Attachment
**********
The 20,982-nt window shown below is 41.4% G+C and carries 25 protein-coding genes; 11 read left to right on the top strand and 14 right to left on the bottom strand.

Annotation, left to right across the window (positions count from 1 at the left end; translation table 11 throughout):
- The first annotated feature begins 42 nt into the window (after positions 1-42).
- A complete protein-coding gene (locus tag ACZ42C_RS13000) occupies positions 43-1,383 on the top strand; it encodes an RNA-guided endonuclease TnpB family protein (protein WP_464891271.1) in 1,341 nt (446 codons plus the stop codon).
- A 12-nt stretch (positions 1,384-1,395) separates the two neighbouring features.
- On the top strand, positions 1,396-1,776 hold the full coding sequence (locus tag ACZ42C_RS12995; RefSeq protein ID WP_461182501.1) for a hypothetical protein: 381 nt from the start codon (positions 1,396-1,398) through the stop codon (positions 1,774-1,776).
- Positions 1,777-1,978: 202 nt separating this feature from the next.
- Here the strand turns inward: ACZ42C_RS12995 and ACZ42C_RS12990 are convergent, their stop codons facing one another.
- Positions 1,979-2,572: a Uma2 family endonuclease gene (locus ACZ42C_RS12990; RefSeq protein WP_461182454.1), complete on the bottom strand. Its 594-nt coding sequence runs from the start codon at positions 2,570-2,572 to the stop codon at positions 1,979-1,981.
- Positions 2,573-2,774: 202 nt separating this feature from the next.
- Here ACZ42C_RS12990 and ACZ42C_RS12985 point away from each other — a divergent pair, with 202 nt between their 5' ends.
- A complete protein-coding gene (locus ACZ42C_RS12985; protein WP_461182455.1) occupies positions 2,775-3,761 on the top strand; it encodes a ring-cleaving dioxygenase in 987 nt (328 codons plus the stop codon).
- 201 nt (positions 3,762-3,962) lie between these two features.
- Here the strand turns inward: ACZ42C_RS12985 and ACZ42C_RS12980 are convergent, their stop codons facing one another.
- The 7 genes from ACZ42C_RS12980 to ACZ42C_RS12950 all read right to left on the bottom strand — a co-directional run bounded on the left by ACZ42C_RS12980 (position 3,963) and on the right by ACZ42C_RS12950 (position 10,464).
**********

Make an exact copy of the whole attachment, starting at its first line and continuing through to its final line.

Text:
The 20,982-nt window shown below is 41.4% G+C and carries 25 protein-coding genes; 11 read left to right on the top strand and 14 right to left on the bottom strand.

Annotation, left to right across the window (positions count from 1 at the left end; translation table 11 throughout):
- The first annotated feature begins 42 nt into the window (after positions 1-42).
- A complete protein-coding gene (locus tag ACZ42C_RS13000) occupies positions 43-1,383 on the top strand; it encodes an RNA-guided endonuclease TnpB family protein (protein WP_464891271.1) in 1,341 nt (446 codons plus the stop codon).
- A 12-nt stretch (positions 1,384-1,395) separates the two neighbouring features.
- On the top strand, positions 1,396-1,776 hold the full coding sequence (locus tag ACZ42C_RS12995; RefSeq protein ID WP_461182501.1) for a hypothetical protein: 381 nt from the start codon (positions 1,396-1,398) through the stop codon (positions 1,774-1,776).
- Positions 1,777-1,978: 202 nt separating this feature from the next.
- Here the strand turns inward: ACZ42C_RS12995 and ACZ42C_RS12990 are convergent, their stop codons facing one another.
- Positions 1,979-2,572: a Uma2 family endonuclease gene (locus ACZ42C_RS12990; RefSeq protein WP_461182454.1), complete on the bottom strand. Its 594-nt coding sequence runs from the start codon at positions 2,570-2,572 to the stop codon at positions 1,979-1,981.
- Positions 2,573-2,774: 202 nt separating this feature from the next.
- Here ACZ42C_RS12990 and ACZ42C_RS12985 point away from each other — a divergent pair, with 202 nt between their 5' ends.
- A complete protein-coding gene (locus ACZ42C_RS12985; protein WP_461182455.1) occupies positions 2,775-3,761 on the top strand; it encodes a ring-cleaving dioxygenase in 987 nt (328 codons plus the stop codon).
- 201 nt (positions 3,762-3,962) lie between these two features.
- Here the strand turns inward: ACZ42C_RS12985 and ACZ42C_RS12980 are convergent, their stop codons facing one another.
- The 7 genes from ACZ42C_RS12980 to ACZ42C_RS12950 all read right to left on the bottom strand — a co-directional run bounded on the left by ACZ42C_RS12980 (position 3,963) and on the right by ACZ42C_RS12950 (position 10,464).